This list includes all the essentials for a ski trip.
Properly packing your bag is a must before you go on your ski trip. Although packing for a snowboard or ski trip can be stressful, it is possible to pack well with a little planning. Remember that cold-weather gear and clothing tend to be bulky. To ensure safety on the slopes, comfort, functionality, and practicality should always be your top priorities.
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Consider your destination before packing for a ski vacation. Are you going to a ski resort with plenty of shops so you can pick up the items you forgot? Will you be traveling to the backcountry with very limited resources? Either way, preparation is important. However, packing properly and thoroughly is crucial, especially for the backcountry.
Consider whether you will rent gear at your destination, or bring your own. You should also consider whether you plan to bring along skiis, poles or bindings depending on the airline you fly with.
For a ski trip, a warm winter jacket is essential. It is worth the investment for quality. A jacket that is waterproof and windproof will keep you warm all day. Obermeyer jacket is my favorite. It keeps me warm and fashionable. There are zippered pockets.
You’ll need to choose ski pants that are waterproof and windproof, just like your jacket. These Arctix ski pants are light, adjustable and keep out moisture.
A pair of snow boots is essential for keeping your feet warm when you aren’t skiing. These Sorel’s boots are waterproof and should have a tread to prevent you from slipping on the ice. A higher boot will also help keep out snow. Make sure you bring along some wool socks.
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Gloves & Beanie
When I ski, my fingers are the first to freeze. I make sure I have a good pair of gloves. These Burton gloves are waterproof and come with a liner to provide extra protection against cold.
You’ll also want to bring a few beanies. A lighter beanie that isn’t bulky will fit under your ski helmet, and one that covers your forehead. Another thicker beanie can be used for non-ski activities.
Your wintertime base layer is an additional layer of skin. This layer should be close to your body, lightweight, and moisture-wicking. Merino wool is my favorite base layer. It’s super warm and doesn’t itchy. Icebreaker makes great long-sleeve bottoms and tops. They are not cheap but definitely worth it. You should bring 2-3 base layers depending on how long your trip will last.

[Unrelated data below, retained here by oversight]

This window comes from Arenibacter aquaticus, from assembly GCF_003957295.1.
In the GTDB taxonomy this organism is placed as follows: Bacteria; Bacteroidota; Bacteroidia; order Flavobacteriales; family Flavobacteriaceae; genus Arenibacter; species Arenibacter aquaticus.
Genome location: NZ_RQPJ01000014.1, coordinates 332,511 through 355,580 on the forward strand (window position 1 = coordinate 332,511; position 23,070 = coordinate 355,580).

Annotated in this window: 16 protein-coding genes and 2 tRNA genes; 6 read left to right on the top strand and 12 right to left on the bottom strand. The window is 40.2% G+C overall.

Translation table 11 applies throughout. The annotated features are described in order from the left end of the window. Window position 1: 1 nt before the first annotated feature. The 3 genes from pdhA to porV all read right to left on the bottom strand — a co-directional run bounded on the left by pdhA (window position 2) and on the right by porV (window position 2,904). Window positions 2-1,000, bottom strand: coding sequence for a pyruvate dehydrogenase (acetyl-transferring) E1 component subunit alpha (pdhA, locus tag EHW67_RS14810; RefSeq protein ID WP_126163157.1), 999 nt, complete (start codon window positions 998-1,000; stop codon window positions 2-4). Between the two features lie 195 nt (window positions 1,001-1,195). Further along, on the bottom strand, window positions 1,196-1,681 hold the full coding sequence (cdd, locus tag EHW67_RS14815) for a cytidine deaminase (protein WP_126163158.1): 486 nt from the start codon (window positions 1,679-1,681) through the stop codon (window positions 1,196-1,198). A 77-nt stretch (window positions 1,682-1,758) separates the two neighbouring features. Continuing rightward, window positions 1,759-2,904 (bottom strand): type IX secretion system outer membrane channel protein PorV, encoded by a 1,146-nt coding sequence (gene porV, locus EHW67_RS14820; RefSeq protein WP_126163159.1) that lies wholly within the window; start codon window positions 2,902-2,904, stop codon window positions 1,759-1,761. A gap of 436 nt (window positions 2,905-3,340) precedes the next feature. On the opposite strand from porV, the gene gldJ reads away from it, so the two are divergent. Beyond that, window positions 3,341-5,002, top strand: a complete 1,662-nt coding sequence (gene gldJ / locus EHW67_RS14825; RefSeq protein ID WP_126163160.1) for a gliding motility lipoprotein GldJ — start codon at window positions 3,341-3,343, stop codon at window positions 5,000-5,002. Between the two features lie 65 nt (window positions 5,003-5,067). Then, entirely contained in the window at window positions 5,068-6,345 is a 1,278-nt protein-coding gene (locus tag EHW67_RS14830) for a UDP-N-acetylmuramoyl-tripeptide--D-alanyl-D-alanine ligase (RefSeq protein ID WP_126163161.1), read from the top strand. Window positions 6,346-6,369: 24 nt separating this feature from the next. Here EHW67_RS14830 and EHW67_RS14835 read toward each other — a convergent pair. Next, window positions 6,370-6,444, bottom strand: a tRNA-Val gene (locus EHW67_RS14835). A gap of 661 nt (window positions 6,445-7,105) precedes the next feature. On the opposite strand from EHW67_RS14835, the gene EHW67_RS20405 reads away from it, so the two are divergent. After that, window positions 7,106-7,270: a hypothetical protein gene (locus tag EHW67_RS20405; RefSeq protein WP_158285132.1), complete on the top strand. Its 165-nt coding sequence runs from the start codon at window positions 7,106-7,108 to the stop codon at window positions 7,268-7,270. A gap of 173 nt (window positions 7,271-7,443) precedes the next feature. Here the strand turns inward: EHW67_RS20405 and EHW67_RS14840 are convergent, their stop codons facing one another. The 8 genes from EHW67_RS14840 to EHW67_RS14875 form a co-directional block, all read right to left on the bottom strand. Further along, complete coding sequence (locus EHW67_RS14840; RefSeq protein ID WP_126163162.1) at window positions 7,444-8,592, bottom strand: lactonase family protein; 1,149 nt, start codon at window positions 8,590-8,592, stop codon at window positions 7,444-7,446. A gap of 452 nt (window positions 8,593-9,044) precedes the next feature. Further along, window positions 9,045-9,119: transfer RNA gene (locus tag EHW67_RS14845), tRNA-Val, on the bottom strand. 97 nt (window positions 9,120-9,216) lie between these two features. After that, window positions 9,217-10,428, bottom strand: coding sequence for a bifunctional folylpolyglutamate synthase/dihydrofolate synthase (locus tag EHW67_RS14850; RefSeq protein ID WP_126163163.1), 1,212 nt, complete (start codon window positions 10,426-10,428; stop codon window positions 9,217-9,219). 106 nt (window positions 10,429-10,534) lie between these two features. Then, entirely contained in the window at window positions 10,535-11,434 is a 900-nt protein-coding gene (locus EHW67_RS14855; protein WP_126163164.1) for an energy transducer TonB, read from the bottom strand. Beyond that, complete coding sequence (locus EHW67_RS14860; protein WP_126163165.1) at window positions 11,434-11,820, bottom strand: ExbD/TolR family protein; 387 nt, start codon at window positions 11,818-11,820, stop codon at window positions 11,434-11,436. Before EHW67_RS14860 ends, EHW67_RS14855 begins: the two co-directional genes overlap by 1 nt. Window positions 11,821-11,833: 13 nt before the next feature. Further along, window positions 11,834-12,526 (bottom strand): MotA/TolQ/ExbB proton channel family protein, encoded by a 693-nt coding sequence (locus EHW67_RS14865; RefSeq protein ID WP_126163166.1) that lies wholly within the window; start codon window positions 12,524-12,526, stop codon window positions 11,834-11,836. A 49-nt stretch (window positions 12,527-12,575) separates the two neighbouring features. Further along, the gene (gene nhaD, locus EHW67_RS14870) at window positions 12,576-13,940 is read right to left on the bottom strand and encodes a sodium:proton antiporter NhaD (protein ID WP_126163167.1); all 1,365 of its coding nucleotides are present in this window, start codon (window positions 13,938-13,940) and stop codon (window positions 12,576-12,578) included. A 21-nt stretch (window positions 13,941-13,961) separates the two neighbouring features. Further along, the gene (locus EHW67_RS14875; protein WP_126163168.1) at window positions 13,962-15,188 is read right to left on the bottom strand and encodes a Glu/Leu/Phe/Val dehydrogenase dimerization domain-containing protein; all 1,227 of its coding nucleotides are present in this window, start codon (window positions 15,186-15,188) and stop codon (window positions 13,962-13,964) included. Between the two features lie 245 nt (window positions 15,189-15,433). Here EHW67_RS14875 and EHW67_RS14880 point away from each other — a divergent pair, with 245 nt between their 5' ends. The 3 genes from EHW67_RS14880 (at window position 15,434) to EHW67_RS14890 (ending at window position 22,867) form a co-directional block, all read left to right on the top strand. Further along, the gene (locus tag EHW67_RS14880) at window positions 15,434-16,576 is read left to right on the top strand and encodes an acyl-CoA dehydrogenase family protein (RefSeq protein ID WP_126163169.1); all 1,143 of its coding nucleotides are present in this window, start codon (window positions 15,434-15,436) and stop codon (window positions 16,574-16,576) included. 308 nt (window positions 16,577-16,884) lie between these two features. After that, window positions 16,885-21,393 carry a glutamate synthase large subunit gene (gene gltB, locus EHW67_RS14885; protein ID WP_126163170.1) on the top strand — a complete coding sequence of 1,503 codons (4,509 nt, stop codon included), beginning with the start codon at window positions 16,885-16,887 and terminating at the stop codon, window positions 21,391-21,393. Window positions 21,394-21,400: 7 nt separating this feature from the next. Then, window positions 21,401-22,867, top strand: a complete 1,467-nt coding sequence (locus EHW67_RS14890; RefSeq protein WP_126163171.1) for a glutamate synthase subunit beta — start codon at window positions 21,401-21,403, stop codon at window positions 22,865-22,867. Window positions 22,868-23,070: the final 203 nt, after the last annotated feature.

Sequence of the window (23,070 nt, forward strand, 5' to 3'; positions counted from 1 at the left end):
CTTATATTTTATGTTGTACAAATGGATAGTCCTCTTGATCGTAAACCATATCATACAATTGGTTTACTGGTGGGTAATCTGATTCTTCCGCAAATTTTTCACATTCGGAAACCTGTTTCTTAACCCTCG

To act as a layer between your jacket and base, I recommend that you bring a long-sleeve sweatshirt or a fleece jacket. A pair of thermal leggings (non-cotton), will work well for pants. You can also lounge around in a warm sweater while you are apres-skiing.
Ski goggles and sunglasses
It can be very hot on the slopes and it’s easy to get blinded by the sun’s reflected light on the snow while you speed down the hill. Most sunglasses are sufficient to protect your eyes from the sun, but you might want to bring anti-fog ski glasses.
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Scarves can cause injury on chairlifts, as they are bulky and easy to whip around. The neck warmer is the answer. A neck warmer will not only look better than a scarf but will also keep you warm and secure.
Some adhesive hand warmers are useful for colder places. Stick them in your gloves to keep your hands from becoming numb.
Although sunscreen is not often considered a wintertime essential, it can protect your skin from the intense UV rays of the sun and reflect off snow. Make sure to apply sunscreen before you go out. Also, keep a small tube handy so that you can reapply as needed. A lip balm that has an SPF is a must-have.
After a hard day on the slopes, one of the best things to do is go back to your lodge/resort and take a dip in the hot bathtub. For this, you will need a swimsuit and flip flops.
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A GoPro is small enough to fit in a pocket and will capture every moment of your trip. You have a variety of mounting options, including the pole mount and helmet mount.